$3,600 will be awarded,with a top prize of $1,500." NB:"Poets of all nations may
enter. Your poem must be in English (inspired gibberish also accepted). Please
submit only one poem during the submission period. Your poem may be of any
length. Both published and unpublished work are welcome."
Details: http://www.winningwriters.com/contests/wergle/we_guidelines.php
Deadline: April 1, 2011

Sunday, March 13, 2011

Story Endings, Contest, Calls for Submissions

Knowing how to write interesting endings is important, but it’s just as important to know what not to do, so let's avoid the following:

1. Repeating the main point, unless it's a letter trying to convince someone of something. Convey the idea earlier in the piece and don't hammer the reader with the same point at the end.

2. Uninteresting chronology. The day begins early in the story so the story ends that evening with "and they all said good-night." Focus the ending on the plot rather than the time sequence. I'm sure there are exceptions to this, but remember, we're aiming for zinger endings. This type of ending offers little or no surprise element.

3.Implausible endings that don't tie up all loose ends, such as dream sequences or "then she woke up and realized it was all just a dream." Fiction should reflect real life in explaining the actions characters take. Writers should resolve the main problem/goal in a story, but it's okay to leave room for interpretation and imagination at the end. This leads to provoking a reader to think about possible outcomes for the character. Remember, the goal is to leave the reader emotionally satisfied and glad they spend time reading your story.


Totem Head’s Contest for Young Writers
Categories :
1. Ages 9 and under
2. Ages 10-12
3. Ages 13-15
4. Ages 16-18
The contest is open to US residents under 19 years old. 

Prizes :
One winner from each category will receive the following prizes.
1. Publication on AdventureWrite.com/kids
2. $50 cash
3. Certificate of Achievement

Judging Adventure Write will choose one winner from each category based : on:
1. Suitability for the Adventure Write Kid's website
2. Entertainment and Creativity
3. Spelling, grammar and punctuation
Deadline: Send your entry before 31 Dec 2011.
Details at http://www.adventurewrite.com/kids/contest.html

Stories for Children Magazine is looking for nonfiction, poems, crafts, activities and puzzles to fill their April, May and Summer 2011 issues. They buy titles for their “Best Of” anthology at the end of the year and many of the titles published in Stories for Children Magazine get contracted for educational markets.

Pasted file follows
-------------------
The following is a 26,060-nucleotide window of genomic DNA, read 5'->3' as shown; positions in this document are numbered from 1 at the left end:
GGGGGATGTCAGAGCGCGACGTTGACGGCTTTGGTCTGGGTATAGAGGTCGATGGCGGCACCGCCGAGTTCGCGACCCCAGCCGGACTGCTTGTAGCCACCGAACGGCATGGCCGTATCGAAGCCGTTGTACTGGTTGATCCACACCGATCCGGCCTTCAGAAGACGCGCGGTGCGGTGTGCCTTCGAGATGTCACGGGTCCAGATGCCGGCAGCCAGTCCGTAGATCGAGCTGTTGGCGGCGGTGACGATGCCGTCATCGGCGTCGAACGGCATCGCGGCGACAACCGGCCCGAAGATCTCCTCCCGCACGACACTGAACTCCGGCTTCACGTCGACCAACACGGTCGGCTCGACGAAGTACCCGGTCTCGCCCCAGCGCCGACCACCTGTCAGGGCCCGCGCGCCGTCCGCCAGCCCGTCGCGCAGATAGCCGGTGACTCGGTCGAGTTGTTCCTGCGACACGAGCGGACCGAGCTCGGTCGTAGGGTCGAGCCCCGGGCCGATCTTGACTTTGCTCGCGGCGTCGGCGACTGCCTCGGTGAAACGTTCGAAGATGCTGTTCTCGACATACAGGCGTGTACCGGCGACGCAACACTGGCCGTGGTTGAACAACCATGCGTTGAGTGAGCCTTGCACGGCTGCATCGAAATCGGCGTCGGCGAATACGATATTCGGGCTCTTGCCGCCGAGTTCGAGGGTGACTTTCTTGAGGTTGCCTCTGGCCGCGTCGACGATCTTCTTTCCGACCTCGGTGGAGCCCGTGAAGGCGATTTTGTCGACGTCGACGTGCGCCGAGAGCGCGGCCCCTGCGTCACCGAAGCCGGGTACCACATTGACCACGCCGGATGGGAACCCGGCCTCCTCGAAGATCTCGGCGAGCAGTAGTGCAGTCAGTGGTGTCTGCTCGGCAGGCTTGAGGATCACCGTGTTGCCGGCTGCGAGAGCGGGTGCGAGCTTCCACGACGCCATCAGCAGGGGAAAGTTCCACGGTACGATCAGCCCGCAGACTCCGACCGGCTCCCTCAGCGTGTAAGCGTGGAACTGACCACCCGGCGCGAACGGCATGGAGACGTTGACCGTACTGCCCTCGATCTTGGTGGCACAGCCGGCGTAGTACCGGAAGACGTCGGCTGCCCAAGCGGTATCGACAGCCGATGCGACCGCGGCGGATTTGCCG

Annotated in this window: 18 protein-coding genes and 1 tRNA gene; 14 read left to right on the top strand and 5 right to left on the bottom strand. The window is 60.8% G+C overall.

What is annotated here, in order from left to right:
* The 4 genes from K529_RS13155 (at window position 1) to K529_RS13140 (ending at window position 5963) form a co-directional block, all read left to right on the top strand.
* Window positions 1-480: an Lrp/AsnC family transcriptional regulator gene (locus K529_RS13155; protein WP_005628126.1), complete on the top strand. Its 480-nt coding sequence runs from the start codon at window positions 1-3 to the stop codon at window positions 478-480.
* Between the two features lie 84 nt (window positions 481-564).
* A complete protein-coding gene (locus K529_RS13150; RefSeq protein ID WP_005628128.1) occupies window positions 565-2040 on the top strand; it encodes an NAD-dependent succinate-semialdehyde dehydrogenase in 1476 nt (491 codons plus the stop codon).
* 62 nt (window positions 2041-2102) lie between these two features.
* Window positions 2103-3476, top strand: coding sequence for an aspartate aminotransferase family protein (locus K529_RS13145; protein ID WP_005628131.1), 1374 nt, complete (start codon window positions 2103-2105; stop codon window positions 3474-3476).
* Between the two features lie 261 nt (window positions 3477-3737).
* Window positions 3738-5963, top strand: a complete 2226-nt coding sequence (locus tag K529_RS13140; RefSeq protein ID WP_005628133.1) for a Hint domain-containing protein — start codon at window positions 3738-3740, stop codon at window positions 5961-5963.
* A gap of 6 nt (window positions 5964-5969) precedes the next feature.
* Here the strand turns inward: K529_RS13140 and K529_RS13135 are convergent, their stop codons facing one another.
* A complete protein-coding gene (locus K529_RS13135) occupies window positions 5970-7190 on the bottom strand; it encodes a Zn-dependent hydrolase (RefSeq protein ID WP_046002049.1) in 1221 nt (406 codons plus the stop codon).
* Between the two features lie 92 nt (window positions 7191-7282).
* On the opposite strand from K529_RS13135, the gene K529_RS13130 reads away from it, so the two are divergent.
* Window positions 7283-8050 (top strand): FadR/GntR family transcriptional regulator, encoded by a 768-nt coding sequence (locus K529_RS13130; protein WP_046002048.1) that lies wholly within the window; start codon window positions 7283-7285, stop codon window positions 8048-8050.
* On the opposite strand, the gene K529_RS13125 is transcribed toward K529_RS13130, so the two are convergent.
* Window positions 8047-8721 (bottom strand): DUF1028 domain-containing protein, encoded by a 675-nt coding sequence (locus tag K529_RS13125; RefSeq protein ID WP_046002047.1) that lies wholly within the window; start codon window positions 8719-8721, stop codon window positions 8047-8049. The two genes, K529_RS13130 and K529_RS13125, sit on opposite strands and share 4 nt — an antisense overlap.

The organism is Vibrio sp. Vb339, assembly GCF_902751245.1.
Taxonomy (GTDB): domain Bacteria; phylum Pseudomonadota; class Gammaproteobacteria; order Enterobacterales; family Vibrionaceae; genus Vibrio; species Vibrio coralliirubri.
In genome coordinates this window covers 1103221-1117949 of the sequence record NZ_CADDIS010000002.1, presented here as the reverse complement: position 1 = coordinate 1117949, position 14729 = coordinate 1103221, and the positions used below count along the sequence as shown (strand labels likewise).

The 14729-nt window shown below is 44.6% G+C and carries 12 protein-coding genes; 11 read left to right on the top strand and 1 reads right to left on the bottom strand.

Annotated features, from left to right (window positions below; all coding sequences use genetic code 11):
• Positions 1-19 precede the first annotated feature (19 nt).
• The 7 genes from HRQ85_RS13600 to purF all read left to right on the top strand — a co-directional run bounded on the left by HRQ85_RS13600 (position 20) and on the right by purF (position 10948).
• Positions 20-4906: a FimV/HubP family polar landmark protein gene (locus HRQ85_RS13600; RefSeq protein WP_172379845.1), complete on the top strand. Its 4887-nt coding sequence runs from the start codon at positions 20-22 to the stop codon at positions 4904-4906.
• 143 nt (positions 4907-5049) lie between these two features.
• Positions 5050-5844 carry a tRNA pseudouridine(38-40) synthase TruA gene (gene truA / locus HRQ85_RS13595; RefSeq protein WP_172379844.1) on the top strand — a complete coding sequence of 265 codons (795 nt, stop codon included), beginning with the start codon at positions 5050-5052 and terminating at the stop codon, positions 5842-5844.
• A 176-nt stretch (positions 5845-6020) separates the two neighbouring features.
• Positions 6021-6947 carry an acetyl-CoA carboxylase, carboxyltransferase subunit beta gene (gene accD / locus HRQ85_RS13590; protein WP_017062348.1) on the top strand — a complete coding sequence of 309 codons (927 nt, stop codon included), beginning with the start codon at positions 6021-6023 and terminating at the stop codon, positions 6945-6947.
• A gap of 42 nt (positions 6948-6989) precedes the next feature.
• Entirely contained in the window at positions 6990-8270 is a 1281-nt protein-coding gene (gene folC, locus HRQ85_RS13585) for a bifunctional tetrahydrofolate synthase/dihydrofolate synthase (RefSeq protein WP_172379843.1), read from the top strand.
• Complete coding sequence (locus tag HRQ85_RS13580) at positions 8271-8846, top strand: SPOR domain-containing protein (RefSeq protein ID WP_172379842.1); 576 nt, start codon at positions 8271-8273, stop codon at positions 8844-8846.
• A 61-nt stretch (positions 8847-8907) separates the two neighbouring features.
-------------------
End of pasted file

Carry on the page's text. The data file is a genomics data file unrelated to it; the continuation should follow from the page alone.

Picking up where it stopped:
Details at http://storiesforchildrenmagaizne.org. Guidelines are in the Contributor‘ section.

Sunday, March 6, 2011

Story Endings, Calls for Submissions

A teacher in Virginia (Hello, Jennifer) who follows this blog, requested information about story endings/conclusions, so the next two blogs will address endings.

A good ending makes a story come full circle. The ending should reflect and resolve the problem or goal developed at the beginning of the story. When I conduct writing workshops with students, I encourage them to end the story with a zinger. I define a zinger as an ending that zings the reader so s/he is
1. surprised. A twist or unexpected ending enhances the overall story.
2. provoked, to think about the story more. Does the ending leave the reader satisfied?
3. feeling strong emotional attachments to the story and characters.

In this case, what works for student writers also works for professionals. Reread the story and ask yourself if the ending is a zinger. If not, think about how the ending can be rewritten to become a zinger. I like surprise endings, because they make great zingers. Humorous ending make the reader laugh. Those work well, too.

Here are more questions the writer can ask:
1. Does the ending surprise the reader?
2. Will the reader be provoked to think about the story after reading it?
3. How will the story touch the reader emotionally? Will the reader care at all? Laugh? Cry?
4. Are all ends tied up? This means that unresolved problems have been dealt with.

Next week, I’ll discuss things to avoid in writing endings.

MatadorNetwork: They’re launching a print magazine! With *BETA*, their aim “is to publish the best English-language travel writing on the planet.” Pays: “[H]ere’s the bottom line: writing that makes the cut will be paid by the word, at competitive print rates (probably at 50 cents, for now). So every word has to be worth at least a pair of quarters.” Editors recommend reading this post for some additional information: http://matadornetwork.com/pulse/8-reasons-matador-is-launching-a-print-mag/
Guidelines at http://matadornetwork.com/betamag/writers-guidelines

Creative Kids The most exciting aspect of Creative Kids is that it is written by kids. Students from all over the world write for the magazine, so it includes exciting examples of the most creative student work to be found in any publication. Many kids get started by writing for the magazine’s “Write On” section. Here, kids express themselves by writing short opinion pieces about issues they face on a day-to-day basis.
Become a Creative Kids Author
Kids from all over the world read and contribute to Creative Kids. To submit your work to Creative Kids, be sure to read the submission guidelines first.
Details at Submission Guidelines